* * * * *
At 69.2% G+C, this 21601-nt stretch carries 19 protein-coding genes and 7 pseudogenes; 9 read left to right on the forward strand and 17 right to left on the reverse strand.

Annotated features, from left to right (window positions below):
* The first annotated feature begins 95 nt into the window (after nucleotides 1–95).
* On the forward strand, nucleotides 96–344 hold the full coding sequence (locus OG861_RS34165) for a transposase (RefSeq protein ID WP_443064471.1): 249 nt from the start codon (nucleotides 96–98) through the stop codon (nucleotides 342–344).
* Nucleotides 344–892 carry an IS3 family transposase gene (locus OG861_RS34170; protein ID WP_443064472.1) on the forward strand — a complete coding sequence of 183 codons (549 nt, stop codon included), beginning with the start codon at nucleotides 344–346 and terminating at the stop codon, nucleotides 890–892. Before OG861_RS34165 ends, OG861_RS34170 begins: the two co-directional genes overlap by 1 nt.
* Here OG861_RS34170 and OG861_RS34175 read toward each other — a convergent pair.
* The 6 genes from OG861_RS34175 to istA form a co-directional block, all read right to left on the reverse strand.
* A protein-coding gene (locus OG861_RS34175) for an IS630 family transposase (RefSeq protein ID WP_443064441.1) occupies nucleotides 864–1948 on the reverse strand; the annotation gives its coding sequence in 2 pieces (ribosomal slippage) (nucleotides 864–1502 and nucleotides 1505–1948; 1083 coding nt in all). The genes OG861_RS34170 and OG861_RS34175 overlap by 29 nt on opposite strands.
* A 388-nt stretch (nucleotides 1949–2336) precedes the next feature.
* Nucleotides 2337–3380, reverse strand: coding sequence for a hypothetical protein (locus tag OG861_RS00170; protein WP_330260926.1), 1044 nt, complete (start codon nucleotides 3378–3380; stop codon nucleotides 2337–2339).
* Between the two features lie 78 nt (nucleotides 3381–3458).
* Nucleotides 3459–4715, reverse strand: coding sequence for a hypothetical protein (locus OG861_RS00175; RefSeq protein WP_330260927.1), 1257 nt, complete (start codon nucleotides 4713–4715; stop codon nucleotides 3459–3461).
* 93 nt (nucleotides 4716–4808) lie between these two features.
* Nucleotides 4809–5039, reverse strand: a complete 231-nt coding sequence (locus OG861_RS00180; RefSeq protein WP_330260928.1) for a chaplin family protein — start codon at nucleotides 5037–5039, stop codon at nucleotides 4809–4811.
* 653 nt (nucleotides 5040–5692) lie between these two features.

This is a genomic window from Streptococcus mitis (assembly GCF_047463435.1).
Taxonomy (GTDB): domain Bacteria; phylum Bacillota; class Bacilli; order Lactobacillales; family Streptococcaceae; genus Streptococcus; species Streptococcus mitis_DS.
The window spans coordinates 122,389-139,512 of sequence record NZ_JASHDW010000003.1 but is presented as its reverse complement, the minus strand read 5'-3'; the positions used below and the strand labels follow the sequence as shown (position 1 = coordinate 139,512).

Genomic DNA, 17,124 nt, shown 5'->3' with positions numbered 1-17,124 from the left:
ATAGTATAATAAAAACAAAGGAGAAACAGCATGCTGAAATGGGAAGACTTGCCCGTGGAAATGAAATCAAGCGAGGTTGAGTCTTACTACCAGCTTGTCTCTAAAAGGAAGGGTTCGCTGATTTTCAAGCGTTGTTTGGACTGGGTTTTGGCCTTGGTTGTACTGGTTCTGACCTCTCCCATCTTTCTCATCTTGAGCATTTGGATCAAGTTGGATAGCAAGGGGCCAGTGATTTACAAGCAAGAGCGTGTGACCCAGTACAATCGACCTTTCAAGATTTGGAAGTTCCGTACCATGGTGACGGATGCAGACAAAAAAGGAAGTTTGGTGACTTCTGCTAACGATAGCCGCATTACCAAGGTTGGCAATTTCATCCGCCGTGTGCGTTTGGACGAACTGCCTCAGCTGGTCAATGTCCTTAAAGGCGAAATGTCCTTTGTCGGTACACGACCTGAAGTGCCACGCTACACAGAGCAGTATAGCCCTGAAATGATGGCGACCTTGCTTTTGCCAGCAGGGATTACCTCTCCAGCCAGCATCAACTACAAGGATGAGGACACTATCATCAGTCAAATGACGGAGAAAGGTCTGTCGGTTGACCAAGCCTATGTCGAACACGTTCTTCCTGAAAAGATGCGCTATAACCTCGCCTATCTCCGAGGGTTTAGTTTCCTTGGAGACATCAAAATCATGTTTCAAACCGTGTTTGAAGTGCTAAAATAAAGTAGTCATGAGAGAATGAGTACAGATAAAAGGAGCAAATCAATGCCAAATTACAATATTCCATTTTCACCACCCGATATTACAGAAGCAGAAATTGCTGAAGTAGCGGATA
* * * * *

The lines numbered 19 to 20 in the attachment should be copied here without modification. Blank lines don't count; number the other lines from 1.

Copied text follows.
Genomic DNA, 17,124 nt, shown 5'->3' with positions numbered 1-17,124 from the left:
ATAGTATAATAAAAACAAAGGAGAAACAGCATGCTGAAATGGGAAGACTTGCCCGTGGAAATGAAATCAAGCGAGGTTGAGTCTTACTACCAGCTTGTCTCTAAAAGGAAGGGTTCGCTGATTTTCAAGCGTTGTTTGGACTGGGTTTTGGCCTTGGTTGTACTGGTTCTGACCTCTCCCATCTTTCTCATCTTGAGCATTTGGATCAAGTTGGATAGCAAGGGGCCAGTGATTTACAAGCAAGAGCGTGTGACCCAGTACAATCGACCTTTCAAGATTTGGAAGTTCCGTACCATGGTGACGGATGCAGACAAAAAAGGAAGTTTGGTGACTTCTGCTAACGATAGCCGCATTACCAAGGTTGGCAATTTCATCCGCCGTGTGCGTTTGGACGAACTGCCTCAGCTGGTCAATGTCCTTAAAGGCGAAATGTCCTTTGTCGGTACACGACCTGAAGTGCCACGCTACACAGAGCAGTATAGCCCTGAAATGATGGCGACCTTGCTTTTGCCAGCAGGGATTACCTCTCCAGCCAGCATCAACTACAAGGATGAGGACACTATCATCAGTCAAATGACGGAGAAAGGTCTGTCGGTTGACCAAGCCTATGTCGAACACGTTCTTCCTGAAAAGATGCGCTATAACCTCGCCTATCTCCGAGGGTTTAGTTTCCTTGGAGACATCAAAATCATGTTTCAAACCGTGTTTGAAGTGCTAAAATAAAGTAGTCATGAGAGAATGAGTACAGATAAAAGGAGCAAATCAATGCCAAATTACAATATTCCATTTTCACCACCCGATATTACAGAAGCAGAAATTGCTGAAGTAGCGGATA